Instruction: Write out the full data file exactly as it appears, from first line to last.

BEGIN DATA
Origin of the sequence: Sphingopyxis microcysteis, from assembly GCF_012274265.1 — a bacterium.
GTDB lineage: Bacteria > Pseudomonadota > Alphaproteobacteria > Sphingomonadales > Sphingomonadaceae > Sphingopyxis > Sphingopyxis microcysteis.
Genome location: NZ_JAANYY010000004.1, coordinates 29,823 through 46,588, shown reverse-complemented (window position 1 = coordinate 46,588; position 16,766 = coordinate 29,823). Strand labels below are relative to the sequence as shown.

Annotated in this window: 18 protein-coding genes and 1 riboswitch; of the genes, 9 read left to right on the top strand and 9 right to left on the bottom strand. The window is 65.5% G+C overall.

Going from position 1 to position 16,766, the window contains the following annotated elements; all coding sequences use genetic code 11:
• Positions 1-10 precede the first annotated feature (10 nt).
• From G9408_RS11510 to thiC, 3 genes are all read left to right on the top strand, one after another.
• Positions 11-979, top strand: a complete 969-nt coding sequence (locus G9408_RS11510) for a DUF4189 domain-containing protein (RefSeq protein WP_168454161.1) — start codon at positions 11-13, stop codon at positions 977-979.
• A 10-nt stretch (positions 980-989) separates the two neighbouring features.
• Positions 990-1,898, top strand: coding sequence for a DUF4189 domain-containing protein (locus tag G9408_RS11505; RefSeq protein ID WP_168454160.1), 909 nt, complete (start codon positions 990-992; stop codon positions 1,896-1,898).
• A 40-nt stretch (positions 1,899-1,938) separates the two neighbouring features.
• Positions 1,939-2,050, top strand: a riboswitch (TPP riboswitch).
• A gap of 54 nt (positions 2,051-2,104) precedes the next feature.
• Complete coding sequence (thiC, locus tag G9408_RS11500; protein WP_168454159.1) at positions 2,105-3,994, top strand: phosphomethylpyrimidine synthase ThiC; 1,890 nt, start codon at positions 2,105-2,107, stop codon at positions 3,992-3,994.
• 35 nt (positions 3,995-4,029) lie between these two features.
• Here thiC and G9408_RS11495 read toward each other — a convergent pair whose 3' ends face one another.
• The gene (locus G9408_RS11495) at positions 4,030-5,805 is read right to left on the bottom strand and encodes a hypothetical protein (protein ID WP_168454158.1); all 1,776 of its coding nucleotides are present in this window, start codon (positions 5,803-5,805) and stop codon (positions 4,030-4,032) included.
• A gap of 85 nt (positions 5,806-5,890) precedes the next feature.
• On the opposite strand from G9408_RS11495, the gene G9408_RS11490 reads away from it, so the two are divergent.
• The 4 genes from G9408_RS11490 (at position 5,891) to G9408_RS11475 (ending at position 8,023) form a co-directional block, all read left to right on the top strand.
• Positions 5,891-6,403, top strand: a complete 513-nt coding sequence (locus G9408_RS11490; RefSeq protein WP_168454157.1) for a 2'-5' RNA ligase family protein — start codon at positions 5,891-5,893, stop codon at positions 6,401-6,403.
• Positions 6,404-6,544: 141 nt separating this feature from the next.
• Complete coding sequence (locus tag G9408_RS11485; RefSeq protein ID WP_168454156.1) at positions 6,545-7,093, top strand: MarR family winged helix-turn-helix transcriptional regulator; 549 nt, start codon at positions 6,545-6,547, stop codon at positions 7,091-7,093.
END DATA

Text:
Origin of the sequence: Sphingopyxis microcysteis, from assembly GCF_012274265.1 — a bacterium.
GTDB lineage: Bacteria > Pseudomonadota > Alphaproteobacteria > Sphingomonadales > Sphingomonadaceae > Sphingopyxis > Sphingopyxis microcysteis.
Genome location: NZ_JAANYY010000004.1, coordinates 29,823 through 46,588, shown reverse-complemented (window position 1 = coordinate 46,588; position 16,766 = coordinate 29,823). Strand labels below are relative to the sequence as shown.

Annotated in this window: 18 protein-coding genes and 1 riboswitch; of the genes, 9 read left to right on the top strand and 9 right to left on the bottom strand. The window is 65.5% G+C overall.

Going from position 1 to position 16,766, the window contains the following annotated elements; all coding sequences use genetic code 11:
• Positions 1-10 precede the first annotated feature (10 nt).
• From G9408_RS11510 to thiC, 3 genes are all read left to right on the top strand, one after another.
• Positions 11-979, top strand: a complete 969-nt coding sequence (locus G9408_RS11510) for a DUF4189 domain-containing protein (RefSeq protein WP_168454161.1) — start codon at positions 11-13, stop codon at positions 977-979.
• A 10-nt stretch (positions 980-989) separates the two neighbouring features.
• Positions 990-1,898, top strand: coding sequence for a DUF4189 domain-containing protein (locus tag G9408_RS11505; RefSeq protein ID WP_168454160.1), 909 nt, complete (start codon positions 990-992; stop codon positions 1,896-1,898).
• A 40-nt stretch (positions 1,899-1,938) separates the two neighbouring features.
• Positions 1,939-2,050, top strand: a riboswitch (TPP riboswitch).
• A gap of 54 nt (positions 2,051-2,104) precedes the next feature.
• Complete coding sequence (thiC, locus tag G9408_RS11500; protein WP_168454159.1) at positions 2,105-3,994, top strand: phosphomethylpyrimidine synthase ThiC; 1,890 nt, start codon at positions 2,105-2,107, stop codon at positions 3,992-3,994.
• 35 nt (positions 3,995-4,029) lie between these two features.
• Here thiC and G9408_RS11495 read toward each other — a convergent pair whose 3' ends face one another.
• The gene (locus G9408_RS11495) at positions 4,030-5,805 is read right to left on the bottom strand and encodes a hypothetical protein (protein ID WP_168454158.1); all 1,776 of its coding nucleotides are present in this window, start codon (positions 5,803-5,805) and stop codon (positions 4,030-4,032) included.
• A gap of 85 nt (positions 5,806-5,890) precedes the next feature.
• On the opposite strand from G9408_RS11495, the gene G9408_RS11490 reads away from it, so the two are divergent.
• The 4 genes from G9408_RS11490 (at position 5,891) to G9408_RS11475 (ending at position 8,023) form a co-directional block, all read left to right on the top strand.
• Positions 5,891-6,403, top strand: a complete 513-nt coding sequence (locus G9408_RS11490; RefSeq protein WP_168454157.1) for a 2'-5' RNA ligase family protein — start codon at positions 5,891-5,893, stop codon at positions 6,401-6,403.
• Positions 6,404-6,544: 141 nt separating this feature from the next.
• Complete coding sequence (locus tag G9408_RS11485; RefSeq protein ID WP_168454156.1) at positions 6,545-7,093, top strand: MarR family winged helix-turn-helix transcriptional regulator; 549 nt, start codon at positions 6,545-6,547, stop codon at positions 7,091-7,093.